Lines of Code

Our configuration management team sent me an unusual request. They had identified all the files in our source code control system. They wanted to know which file types can be counted to arrive at a source line of code count. The idea was to tally up the numbers and give a report to our client. Now this task alone was not difficult. Any developer worth his salt knows which files are source files and which are not. Actually the CM guys should be able to figure this out. Does anybody really thing a bitmap (bmp) file contains any source code?

The real concern was why somebody wanted to count the lines of code. Such a metric is not evil in and of itself. But if you do not know what you are doing, you can become dangerous having such a metric at your disposal. Lines of code is a relatively unambiguous metric. Interpreting this metric can be difficult to fathom. For example, you might refactor your code and arrive at a lower count. Somebody looking solely at the count might think that you have then made negative progress toward some development goal. Or you might see that there are 20k SLOC which took 20 months to develop, and assume that a new 1k SLOC change will then take just 1 month to complete. You get the picture.

I do not like to second guess our CM team. They are pretty sharp technical guys. If they have a task to count up the lines of code, then I can support them. I rely on them often to help me out with Rational Clearcase. So I answered their questions regarding source files that should be counted. In the end they came up with a count of 215,000 lines of code in our two largest applications. This seemed to be on the correct order of magnitude. A couple year ago I did a lie of code count using the UNIX wc command. I came up with 270,000 lines of code. My count may have included the source code for some third party tools we were using. So my count may have been artificially high.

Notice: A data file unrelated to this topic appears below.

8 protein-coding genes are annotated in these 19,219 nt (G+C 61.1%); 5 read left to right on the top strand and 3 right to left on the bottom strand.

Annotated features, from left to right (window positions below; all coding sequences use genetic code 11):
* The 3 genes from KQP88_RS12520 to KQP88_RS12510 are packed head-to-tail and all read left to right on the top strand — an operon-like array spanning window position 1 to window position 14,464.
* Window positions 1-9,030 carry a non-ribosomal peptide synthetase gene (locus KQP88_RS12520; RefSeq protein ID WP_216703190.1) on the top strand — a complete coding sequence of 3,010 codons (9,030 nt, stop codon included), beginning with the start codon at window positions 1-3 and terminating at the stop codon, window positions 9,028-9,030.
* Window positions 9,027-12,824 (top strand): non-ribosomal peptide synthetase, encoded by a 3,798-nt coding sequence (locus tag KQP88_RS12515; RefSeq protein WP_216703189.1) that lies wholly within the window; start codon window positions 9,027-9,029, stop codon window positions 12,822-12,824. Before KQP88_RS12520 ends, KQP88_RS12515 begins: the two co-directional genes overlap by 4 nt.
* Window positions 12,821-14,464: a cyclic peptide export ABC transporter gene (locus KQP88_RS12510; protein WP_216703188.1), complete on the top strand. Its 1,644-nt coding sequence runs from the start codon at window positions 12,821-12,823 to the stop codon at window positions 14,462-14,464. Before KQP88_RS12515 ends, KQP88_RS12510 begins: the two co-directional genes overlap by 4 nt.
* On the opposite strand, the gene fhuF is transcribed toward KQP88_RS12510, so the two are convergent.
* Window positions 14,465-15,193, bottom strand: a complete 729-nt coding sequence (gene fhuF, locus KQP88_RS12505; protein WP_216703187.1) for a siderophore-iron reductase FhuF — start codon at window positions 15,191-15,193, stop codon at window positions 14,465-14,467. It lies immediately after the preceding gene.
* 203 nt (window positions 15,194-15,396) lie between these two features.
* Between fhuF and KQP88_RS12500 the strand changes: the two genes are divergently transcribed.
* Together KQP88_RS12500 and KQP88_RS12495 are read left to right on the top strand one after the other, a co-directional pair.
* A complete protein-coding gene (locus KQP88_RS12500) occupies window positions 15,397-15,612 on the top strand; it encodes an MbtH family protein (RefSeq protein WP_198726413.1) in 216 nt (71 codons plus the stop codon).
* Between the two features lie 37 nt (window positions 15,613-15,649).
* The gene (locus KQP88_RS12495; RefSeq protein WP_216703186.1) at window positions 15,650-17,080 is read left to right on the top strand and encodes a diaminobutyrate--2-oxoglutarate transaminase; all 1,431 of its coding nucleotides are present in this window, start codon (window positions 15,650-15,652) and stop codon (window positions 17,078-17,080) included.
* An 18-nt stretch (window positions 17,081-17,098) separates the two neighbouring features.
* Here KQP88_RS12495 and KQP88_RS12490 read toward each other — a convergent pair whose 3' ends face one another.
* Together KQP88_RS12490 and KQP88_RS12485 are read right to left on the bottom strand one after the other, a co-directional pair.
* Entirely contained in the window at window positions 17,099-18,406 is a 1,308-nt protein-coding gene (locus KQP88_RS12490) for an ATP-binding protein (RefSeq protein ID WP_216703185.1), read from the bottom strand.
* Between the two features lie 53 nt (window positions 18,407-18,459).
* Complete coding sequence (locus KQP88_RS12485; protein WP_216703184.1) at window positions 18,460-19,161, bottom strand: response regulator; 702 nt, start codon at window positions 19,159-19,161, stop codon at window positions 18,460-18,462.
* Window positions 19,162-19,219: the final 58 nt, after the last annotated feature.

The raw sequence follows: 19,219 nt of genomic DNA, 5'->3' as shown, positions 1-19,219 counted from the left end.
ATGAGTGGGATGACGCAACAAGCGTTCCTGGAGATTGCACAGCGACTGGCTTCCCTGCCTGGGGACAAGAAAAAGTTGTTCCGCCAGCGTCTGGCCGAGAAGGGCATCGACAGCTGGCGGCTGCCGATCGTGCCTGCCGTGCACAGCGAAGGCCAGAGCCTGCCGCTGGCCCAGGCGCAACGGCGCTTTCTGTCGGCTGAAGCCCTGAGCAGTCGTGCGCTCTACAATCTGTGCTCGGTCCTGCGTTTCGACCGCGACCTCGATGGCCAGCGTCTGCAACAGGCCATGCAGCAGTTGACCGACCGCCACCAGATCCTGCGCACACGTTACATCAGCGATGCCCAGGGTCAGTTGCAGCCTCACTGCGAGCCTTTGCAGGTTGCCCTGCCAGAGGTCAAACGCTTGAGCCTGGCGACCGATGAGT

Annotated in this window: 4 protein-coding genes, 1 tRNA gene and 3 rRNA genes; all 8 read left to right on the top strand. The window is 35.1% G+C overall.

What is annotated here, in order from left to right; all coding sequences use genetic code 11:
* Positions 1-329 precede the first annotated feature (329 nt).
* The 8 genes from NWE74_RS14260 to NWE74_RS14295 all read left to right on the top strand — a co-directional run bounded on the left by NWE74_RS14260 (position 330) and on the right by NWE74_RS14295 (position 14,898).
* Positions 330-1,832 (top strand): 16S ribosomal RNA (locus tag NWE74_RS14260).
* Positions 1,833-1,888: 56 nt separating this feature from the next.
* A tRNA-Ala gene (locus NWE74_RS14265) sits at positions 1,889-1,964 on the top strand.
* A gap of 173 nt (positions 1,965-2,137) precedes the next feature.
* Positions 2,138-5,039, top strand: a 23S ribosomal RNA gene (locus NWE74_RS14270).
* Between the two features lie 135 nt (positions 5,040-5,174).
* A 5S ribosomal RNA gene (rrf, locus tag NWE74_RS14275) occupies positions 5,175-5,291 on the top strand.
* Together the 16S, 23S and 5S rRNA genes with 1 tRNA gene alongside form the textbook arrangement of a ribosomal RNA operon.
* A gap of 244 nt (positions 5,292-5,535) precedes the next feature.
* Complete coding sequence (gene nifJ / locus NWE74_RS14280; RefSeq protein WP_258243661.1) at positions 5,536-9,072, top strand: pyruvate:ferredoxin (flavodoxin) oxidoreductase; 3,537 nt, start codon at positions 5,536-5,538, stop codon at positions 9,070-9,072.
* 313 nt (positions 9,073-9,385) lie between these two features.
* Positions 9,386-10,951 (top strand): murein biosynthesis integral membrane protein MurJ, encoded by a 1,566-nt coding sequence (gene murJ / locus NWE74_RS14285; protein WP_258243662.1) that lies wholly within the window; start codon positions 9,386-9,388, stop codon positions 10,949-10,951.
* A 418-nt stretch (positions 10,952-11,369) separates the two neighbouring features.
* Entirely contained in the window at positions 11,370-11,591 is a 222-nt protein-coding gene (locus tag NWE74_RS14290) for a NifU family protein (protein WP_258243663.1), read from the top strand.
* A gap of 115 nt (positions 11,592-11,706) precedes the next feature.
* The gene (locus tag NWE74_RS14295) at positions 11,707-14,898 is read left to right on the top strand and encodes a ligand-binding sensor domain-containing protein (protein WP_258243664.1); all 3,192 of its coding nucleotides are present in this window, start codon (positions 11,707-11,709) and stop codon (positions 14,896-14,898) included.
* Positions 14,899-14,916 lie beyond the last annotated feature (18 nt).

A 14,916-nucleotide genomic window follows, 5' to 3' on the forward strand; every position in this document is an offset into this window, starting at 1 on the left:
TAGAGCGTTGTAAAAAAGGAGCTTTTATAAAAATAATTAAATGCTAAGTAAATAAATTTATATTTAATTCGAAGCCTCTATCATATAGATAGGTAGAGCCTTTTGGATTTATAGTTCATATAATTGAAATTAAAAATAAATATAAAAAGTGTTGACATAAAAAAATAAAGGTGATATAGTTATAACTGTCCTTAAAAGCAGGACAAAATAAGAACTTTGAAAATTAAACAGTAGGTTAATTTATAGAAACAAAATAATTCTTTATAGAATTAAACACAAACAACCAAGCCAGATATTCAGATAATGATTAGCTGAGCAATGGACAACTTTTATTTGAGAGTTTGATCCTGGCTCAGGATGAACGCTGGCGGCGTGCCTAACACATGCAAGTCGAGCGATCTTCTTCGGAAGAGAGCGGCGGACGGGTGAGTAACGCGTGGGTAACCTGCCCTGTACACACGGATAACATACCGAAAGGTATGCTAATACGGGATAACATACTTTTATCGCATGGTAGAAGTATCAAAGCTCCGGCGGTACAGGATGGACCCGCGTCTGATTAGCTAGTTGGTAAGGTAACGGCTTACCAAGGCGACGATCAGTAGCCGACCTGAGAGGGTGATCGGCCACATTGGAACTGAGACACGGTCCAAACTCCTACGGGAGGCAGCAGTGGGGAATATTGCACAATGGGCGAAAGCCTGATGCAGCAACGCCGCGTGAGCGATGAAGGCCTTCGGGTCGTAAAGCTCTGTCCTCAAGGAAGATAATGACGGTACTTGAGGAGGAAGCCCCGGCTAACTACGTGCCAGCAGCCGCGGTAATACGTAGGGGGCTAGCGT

Recently my company announced that it was not seeking to achieve a Capability Maturity Model (CMMI) level of 4. Instead we have decided to remain at CMMI level 3. This decision was made at the company level. It does not mean that certain project may not individually aspire to the higher levels. The reasoning behind the decision was the result of a detailed cost benefit analysis. I guess the heavy cost to get to the next level was not expected to be offset by any gains it would produce. My company is very methodical about things like this. They are not afraid to spend money. But it is only done when there is a definite return on investment perceived by the decision makers.

Personally I was happy with this decision. As a developer, I am not really interested in ultra high CMMI certification. Getting to level 4 would have most likely meant that I would have to collect a lot more metrics on a recurring basis. That does not sound like fun. At a deeper level, I doubt it would yield any positive results either. Developers can game the system once they identify how the metrics are being collected. This can only lead to improper results.
It is not that I am against process per se. Process is good if it is applied properly and within moderation. I was surprised to find out that our company had been awarded a level 3 certification anyway. The contract for our current project was recently won. But I do not sense that we are performing at a CMMI level 3 of maturity. There are a number of important processes which are not documented for development. Luckily for me I have been on the project for a long time. But the new guys often have trouble figuring out what to do. I wish there was a document I could point them to in order to explain things are done.

I suspect our project will follow the company lead in remaining at CMMI level 3. Our job should be to correctly document the current processes in place. That would be a good start to improving the process around here. We have some good developers on the team. I am hoping that this will result in a positive development experience. I have been through enough failures to know that nobody likes the pain of a botched project. Our team has ambitious goals for the next year of development on this project. Extra work to collect metrics for a CMMI level 4 certification might put those goals in jeopardy. I will plan to report back in 6 months with how we did.